By Leonard Maltin | Leonard Maltin September 9, 2010 at 1:13AM
by John Canemaker
In "Two Guys Named Joe", his tenth book, animation scholar John Canemaker has produced an exceptional dual biography of two men who made their mark on the world of animation. They were a generation apart, yet they managed to briefly cross paths. Joe Grant was an integral part of the Walt Disney studio during its greatest period of creativity in the 1930s and ′40s, then returned in the 1980s and remained active until his death at the age of 99 in 2005. Joe Ranft studied at Cal Arts, along with John Lasseter and Brad Bird, and ultimately became a key figure at Pixar as it—
—blossomed into the world’s foremost animation studio. His life was tragically cut short at the age of 45, just a few months after Grant passed away.
It’s obvious that both men’s careers are worthy of attention, but Canemaker has dug beneath the bullet points of their résumés to create a candid, intimate and well-rounded portrait of two unusually talented artists.
Joe Ranft was a rambunctious, almost uncontrollable child who didn’t find a positive outlet for his boundless energy and imagination until he started drawing, as an adolescent. Early in his career he realized that he wanted to focus on storytelling, at a time when “story” in animation still meant drawing, not typing. A generous and encouraging colleague and mentor, he was much loved wherever he worked, yet he still harbored demons that had to be tamed.
Joe Grant was the son of a successful newspaper illustrator and followed his father’s path, enjoying almost immediate success. It was his gift for caricature that brought him to Walt Disney’s attention in the early 1930s, and eventually, led to a permanent job offer. I knew Joe fairly well and thought I had a firm grasp of his career, but Canemaker discusses aspects of Joe’s time at Disney I never knew—like the friction and jealousy that arose when he became Walt’s confidant and headed the newly-created character model department, which operated much more informally than the rest of the deadline-driven studio. Joe’s enormous, seemingly effortless creativity, matched by an air of superiority, proved to be his downfall with many coworkers and ultimately with Walt himself. It’s a fascinating story that hasn’t been told before.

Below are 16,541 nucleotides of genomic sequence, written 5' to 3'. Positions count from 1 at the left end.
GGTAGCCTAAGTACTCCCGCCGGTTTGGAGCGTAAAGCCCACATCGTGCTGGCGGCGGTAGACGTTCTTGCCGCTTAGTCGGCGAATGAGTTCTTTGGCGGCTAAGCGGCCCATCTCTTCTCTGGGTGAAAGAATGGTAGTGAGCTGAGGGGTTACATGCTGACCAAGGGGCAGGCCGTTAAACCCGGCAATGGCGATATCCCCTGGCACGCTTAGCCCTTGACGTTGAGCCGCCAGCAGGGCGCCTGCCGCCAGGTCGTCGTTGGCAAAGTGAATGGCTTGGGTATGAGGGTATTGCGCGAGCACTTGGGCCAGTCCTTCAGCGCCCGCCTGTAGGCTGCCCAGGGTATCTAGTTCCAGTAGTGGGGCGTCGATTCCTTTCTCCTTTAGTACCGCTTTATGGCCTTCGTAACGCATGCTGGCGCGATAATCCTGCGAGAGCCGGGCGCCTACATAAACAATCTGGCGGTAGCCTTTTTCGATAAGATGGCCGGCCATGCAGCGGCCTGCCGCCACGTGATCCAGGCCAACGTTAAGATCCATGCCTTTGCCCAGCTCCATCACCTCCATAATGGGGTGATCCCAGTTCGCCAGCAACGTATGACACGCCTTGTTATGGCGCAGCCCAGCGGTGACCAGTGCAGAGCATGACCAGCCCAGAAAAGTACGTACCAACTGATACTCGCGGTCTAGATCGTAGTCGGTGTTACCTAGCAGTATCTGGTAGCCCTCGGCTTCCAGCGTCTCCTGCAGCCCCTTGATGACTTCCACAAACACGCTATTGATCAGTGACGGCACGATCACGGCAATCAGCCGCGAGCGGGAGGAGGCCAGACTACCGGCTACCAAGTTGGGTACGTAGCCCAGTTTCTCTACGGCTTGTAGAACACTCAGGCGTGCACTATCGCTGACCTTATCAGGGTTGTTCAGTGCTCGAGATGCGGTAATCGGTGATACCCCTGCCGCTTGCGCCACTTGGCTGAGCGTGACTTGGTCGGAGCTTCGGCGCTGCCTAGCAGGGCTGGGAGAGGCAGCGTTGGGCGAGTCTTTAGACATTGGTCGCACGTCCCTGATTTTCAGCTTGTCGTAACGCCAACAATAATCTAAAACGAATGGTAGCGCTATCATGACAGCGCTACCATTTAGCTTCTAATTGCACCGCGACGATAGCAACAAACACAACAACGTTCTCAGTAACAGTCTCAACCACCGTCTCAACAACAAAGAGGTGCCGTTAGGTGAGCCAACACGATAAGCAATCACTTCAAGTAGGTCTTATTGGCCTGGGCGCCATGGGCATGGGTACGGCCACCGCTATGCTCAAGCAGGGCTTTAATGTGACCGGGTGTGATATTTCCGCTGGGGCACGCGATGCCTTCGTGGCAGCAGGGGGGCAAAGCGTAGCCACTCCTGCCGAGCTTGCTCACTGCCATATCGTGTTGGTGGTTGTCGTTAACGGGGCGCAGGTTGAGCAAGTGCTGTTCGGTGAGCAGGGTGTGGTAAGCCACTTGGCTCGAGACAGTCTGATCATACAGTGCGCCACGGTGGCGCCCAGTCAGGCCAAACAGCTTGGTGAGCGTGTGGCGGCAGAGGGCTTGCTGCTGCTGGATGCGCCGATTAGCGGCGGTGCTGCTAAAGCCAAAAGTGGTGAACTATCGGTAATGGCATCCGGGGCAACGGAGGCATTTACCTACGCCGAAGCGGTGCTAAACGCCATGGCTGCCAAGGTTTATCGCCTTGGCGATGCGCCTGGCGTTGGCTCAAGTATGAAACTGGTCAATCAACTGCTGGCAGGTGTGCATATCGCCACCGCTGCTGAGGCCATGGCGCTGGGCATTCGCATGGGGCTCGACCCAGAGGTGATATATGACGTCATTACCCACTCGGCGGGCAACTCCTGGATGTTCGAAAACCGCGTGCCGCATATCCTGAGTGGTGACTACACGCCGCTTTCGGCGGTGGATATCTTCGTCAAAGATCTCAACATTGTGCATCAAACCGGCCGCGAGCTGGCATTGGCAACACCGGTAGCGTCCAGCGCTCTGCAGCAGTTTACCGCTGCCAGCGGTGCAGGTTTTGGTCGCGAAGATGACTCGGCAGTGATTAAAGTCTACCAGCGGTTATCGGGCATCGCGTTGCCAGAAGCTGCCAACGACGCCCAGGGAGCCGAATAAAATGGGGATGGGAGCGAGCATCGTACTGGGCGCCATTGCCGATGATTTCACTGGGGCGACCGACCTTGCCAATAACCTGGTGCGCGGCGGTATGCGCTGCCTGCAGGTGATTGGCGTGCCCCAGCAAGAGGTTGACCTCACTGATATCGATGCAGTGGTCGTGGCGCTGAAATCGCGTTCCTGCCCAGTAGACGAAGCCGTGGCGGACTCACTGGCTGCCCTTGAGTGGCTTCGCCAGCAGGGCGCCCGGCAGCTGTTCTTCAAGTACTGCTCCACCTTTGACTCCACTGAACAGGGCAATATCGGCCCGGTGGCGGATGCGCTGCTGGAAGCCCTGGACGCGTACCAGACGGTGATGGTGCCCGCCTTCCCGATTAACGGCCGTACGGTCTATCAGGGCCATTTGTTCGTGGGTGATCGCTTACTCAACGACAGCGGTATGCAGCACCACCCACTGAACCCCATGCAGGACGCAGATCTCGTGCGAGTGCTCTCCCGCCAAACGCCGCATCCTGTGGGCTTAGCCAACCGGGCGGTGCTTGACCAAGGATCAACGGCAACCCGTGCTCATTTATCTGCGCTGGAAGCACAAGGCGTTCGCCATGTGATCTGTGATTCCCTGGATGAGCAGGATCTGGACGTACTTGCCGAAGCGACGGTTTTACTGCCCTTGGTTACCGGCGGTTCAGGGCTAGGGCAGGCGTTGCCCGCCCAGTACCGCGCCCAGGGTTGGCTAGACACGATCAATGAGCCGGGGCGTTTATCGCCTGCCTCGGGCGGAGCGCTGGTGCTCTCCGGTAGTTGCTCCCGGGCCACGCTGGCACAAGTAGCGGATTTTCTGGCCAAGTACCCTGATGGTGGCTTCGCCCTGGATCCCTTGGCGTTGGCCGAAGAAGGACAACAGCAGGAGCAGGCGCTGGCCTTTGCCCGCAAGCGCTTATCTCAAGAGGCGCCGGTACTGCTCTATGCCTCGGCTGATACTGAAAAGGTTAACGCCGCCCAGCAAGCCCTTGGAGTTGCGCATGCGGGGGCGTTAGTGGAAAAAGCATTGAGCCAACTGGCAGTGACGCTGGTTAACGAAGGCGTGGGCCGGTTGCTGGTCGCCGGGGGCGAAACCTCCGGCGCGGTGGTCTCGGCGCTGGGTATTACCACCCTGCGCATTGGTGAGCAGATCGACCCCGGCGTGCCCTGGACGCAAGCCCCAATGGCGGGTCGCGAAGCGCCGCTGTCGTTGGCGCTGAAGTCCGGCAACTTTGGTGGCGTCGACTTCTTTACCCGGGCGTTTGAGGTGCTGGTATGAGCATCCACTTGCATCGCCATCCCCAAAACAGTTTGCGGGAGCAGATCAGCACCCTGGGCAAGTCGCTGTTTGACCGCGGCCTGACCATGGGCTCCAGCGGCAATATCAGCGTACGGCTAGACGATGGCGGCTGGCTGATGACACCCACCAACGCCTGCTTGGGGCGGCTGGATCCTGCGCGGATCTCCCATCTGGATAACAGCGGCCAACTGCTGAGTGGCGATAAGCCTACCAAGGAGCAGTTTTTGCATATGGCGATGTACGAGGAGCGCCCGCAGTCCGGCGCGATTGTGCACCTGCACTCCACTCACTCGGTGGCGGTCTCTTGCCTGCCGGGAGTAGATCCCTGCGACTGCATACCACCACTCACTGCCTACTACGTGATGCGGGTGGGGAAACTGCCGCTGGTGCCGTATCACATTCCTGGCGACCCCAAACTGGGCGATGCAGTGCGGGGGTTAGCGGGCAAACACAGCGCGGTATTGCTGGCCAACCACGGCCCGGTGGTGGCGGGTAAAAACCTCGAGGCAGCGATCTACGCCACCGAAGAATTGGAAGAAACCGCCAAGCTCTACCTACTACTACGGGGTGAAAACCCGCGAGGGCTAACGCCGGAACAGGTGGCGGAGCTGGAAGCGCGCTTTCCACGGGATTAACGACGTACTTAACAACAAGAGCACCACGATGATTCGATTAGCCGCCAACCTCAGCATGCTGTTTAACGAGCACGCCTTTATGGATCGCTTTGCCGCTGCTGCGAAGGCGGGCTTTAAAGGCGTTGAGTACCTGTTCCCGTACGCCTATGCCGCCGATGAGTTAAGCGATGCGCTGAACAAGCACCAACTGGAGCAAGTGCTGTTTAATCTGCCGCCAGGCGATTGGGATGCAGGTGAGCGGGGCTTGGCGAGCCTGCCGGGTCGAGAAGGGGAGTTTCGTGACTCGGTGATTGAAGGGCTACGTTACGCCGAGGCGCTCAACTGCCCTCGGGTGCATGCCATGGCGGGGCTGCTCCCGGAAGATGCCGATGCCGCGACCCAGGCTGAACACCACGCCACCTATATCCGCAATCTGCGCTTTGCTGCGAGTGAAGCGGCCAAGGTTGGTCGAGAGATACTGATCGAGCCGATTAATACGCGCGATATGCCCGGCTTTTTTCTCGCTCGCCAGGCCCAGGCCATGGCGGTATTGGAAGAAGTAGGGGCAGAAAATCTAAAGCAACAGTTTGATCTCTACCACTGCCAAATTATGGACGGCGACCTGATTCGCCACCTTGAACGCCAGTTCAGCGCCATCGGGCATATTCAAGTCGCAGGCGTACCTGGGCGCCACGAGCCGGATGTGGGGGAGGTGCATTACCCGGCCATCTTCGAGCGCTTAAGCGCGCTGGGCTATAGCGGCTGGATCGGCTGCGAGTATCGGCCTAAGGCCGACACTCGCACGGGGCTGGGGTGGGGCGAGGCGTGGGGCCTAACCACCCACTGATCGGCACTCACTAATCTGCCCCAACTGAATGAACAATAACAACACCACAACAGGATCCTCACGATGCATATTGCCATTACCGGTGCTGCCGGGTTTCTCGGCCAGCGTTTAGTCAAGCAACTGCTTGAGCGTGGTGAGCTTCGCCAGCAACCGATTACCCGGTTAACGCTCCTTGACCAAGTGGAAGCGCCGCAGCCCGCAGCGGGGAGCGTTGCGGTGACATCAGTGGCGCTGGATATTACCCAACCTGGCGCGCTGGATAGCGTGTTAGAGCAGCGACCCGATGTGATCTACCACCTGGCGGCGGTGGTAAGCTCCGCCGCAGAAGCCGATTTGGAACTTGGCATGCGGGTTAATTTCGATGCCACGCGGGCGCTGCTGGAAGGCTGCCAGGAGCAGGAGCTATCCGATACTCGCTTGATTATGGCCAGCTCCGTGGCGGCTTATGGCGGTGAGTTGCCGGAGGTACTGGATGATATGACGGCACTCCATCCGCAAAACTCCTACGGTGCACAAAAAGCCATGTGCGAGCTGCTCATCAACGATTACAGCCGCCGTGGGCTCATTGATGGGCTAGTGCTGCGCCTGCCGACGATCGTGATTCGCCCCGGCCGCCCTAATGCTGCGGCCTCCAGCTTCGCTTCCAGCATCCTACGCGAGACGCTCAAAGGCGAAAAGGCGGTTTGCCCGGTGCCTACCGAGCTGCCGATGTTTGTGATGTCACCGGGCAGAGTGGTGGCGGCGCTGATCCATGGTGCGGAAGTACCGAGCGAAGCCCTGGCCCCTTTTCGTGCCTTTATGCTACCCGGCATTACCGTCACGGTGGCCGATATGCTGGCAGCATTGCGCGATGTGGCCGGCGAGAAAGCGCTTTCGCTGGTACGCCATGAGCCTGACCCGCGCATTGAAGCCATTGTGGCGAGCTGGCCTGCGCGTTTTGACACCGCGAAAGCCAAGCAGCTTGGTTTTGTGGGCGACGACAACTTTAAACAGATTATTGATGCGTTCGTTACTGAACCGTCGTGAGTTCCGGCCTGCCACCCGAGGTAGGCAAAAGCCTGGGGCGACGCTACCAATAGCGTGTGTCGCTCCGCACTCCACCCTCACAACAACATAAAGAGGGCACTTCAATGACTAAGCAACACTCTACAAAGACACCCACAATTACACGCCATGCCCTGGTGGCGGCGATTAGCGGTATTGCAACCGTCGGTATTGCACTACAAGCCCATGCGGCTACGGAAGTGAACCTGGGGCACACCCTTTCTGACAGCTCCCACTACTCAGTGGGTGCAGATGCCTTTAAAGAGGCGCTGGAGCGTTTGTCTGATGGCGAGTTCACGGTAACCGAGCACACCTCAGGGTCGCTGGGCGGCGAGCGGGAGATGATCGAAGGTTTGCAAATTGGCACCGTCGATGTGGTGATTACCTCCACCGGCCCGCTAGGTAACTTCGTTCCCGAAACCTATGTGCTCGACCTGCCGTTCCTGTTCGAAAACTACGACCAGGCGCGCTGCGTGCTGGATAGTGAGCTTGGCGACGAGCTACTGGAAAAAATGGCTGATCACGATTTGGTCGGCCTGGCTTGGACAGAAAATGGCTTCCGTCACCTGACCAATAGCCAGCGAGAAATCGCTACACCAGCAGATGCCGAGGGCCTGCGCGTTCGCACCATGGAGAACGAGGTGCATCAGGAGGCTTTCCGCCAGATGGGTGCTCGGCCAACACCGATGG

Both halves of this handsomely-designed volume are generously illustrated with candid photos and scores of drawings, both personal and professional. They truly enhance the text and help us understand what made both Joes so special.
No one who cares about Disney history or the evolution of Pixar should fail to read this informative and deeply moving book.
If you live in the New York City area, John Canemaker is hosting a pair of programs on October 1 and 2 at the Museum of Modern Art honoring the work of Joe Ranft and Joe Grant. Here is the schedule:
Screening Schedule - October 1–2, 2010
Friday, October 1
7:00 John Canemaker’s Two Guys Named Joe. Canemaker discusses the work of Joe Grant and Joe Ranft in a lecture extensively illustrated with film clips and still images. Program 75 min. Introduced by and followed by a book signing with Canemaker.
Saturday, October 2
2:00 Fun with Mr. Future. 1982. USA. Directed by Darrell Van Citters. Joe Ranft contributed gags to this zany short, which was cobbled together from animated bits of a shelved Epcot TV special and is hosted by a talking Animatronics head (with wires exposed) wearing a bowtie. Courtesy The Walt Disney Studios. 8 min.
Luxo Jr. 1986. USA. Written and directed by John Lasseter. The first film to be produced by Pixar Animation Studios after its establishment as an independent studio, and the first CGI film to be nominated for an Academy Award. 2 min.
Tin Toy. 1988. USA. Written and directed by John Lasseter. This Academy Award–winning short anticipates Toy Story in its use of anthropomorphic toys as characters. 5 min.
Toy Story. 1995. USA. Directed by John Lasseter. Story by Lasseter, Pete Docter, Joe Ranft, Andrew Stanton. 80 min. Program 95 min.
5:00 Mickey’s Gala Premier. 1933. USA. Directed by Bert Gillette. Animation character designs by Joe Grant (uncredited). Grant’s first film at Disney, for which he designed all the celebrity caricatures. 7 min.
Who Killed Cock Robin? 1935. USA. Directed by David Hand (uncredited). Story and animation by Joe Grant, William Cottrell (uncredited), and others. Grant and Cottrell devised the satiric story, and Grant designed the characters, including Jenny Wren, a caricature of Mae West. 8 min.
Lorenzo. 2004. USA. Directed by Mike Gabriel. Screenplay by Gabriel, Joe Grant. An Academy Award–nominated short about a blue cat whose tail has a mind of its own. Grant created the concept, story, and character for this, his last film at Disney. Courtesy The Walt Disney Studios. 5 min.
Dumbo. 1941. USA. Directed by Ben Sharpsteen. Screenplay by Joe Grant, Dick Huemer. Courtesy The Walt Disney Studios. 64 min. Program 85 min.